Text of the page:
Sheets Receives Two-Year NIH Grant

Posted: November 7, 2011

Assistant Professor Alison Sheets has received a two-year grant of $419,375 from the National Institutes of Health (NIH), for the project titled “Quantitative evaluation of 3D mouse behaviors in the open field using markerless motion tracking." Her research will be conducted in collaboration with D. Michele Basso, Professor & Associate Director of the School of Allied Medical Professions at Ohio State.

Searching for breakthroughs in treatments for those who endure debilitating neural and muscular conditions as a result of spinal cord injury (SCI), stroke or contracting degenerative diseases of the central nervous system is the ongoing work of many research scientists. Assistant Professor Sheets’ research is expected to enable breakthroughs in treating these conditions by developing a more sensitive, repeatable, and time efficient method to evaluate motor performance.

To date, most studies use rodent models and have been limited by the methods available to evaluate animal motor function. The study conducted by Sheets and Basso will establish a method to automatically quantify and classify the gross motor movements related to mouse locomotion without placing markers on the animals or requiring hand digitization. This markerless measurement and motor function evaluation technique, which utilizes state-of-the-art 3D volumetric reconstruction, will significantly reduce the time needed to classify SCI severity in groups of mice.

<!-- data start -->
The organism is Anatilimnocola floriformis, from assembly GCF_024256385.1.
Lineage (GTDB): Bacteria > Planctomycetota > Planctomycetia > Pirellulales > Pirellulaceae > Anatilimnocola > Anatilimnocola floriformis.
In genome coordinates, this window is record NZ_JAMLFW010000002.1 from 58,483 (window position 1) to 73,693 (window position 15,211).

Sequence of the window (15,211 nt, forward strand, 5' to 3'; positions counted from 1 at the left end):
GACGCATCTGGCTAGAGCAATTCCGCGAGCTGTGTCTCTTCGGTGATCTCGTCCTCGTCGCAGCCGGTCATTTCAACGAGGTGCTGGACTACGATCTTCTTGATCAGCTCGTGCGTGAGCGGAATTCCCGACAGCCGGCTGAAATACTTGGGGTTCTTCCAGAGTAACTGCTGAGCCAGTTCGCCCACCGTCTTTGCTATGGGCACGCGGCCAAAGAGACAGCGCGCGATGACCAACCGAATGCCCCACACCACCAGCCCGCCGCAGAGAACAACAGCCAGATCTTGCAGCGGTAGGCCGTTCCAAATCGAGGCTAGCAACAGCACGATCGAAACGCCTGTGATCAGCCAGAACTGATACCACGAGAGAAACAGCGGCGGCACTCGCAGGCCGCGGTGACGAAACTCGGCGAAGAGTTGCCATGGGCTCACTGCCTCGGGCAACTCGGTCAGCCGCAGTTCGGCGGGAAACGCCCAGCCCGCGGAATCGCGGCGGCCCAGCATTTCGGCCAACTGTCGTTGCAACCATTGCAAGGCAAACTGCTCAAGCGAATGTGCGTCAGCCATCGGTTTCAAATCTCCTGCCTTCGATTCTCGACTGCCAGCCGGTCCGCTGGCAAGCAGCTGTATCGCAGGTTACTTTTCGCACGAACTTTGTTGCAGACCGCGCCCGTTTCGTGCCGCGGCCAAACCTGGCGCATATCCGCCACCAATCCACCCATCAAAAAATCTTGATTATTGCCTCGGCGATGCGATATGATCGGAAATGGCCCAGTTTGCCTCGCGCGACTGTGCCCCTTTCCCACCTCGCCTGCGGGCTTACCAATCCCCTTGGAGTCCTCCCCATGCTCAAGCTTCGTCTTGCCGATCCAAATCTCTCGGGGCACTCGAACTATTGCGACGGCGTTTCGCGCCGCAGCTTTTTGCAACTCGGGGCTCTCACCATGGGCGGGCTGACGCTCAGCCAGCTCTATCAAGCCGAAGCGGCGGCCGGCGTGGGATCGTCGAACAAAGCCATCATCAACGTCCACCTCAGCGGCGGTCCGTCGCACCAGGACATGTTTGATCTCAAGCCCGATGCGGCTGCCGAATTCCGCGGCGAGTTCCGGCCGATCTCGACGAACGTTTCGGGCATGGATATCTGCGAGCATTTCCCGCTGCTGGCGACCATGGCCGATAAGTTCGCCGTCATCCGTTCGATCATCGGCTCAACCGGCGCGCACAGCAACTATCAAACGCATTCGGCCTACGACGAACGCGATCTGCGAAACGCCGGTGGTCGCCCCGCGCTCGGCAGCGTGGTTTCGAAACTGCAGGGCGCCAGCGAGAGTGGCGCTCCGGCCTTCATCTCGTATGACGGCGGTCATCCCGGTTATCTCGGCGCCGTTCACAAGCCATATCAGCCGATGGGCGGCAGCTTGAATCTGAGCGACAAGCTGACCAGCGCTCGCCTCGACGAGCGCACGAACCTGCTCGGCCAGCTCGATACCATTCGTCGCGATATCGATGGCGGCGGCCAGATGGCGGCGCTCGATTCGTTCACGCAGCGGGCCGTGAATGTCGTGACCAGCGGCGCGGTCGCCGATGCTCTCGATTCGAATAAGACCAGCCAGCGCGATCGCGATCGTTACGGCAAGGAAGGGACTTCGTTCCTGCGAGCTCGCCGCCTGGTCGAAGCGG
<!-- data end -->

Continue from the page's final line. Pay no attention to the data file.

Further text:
"This research is the first step in our lab’s long term goal of identifying characteristics in human and animal movements that can be used to gain insights into neuromuscular and musculoskeletal health. The markerless motion tracking approach developed and utilized in this study will enable sensitive, repeatable, and time efficient methods for quantifying these movements under the most natural conditions," Sheets said.

While markerless motion tracking algorithms have been primarily developed for humans, this approach will be innovative in quickly identifying different severities of impairments for multiple animals and could eventually lead to breakthroughs in the development of treatments for debilitating conditions such as Parkinson's disease, Huntingtons Disease, Amyotrophic Lateral Sclerosis (commonly known as ALS), and Multiple Sclerosis.

For more information about the NIH, visit http://www.nih.gov

Category: Faculty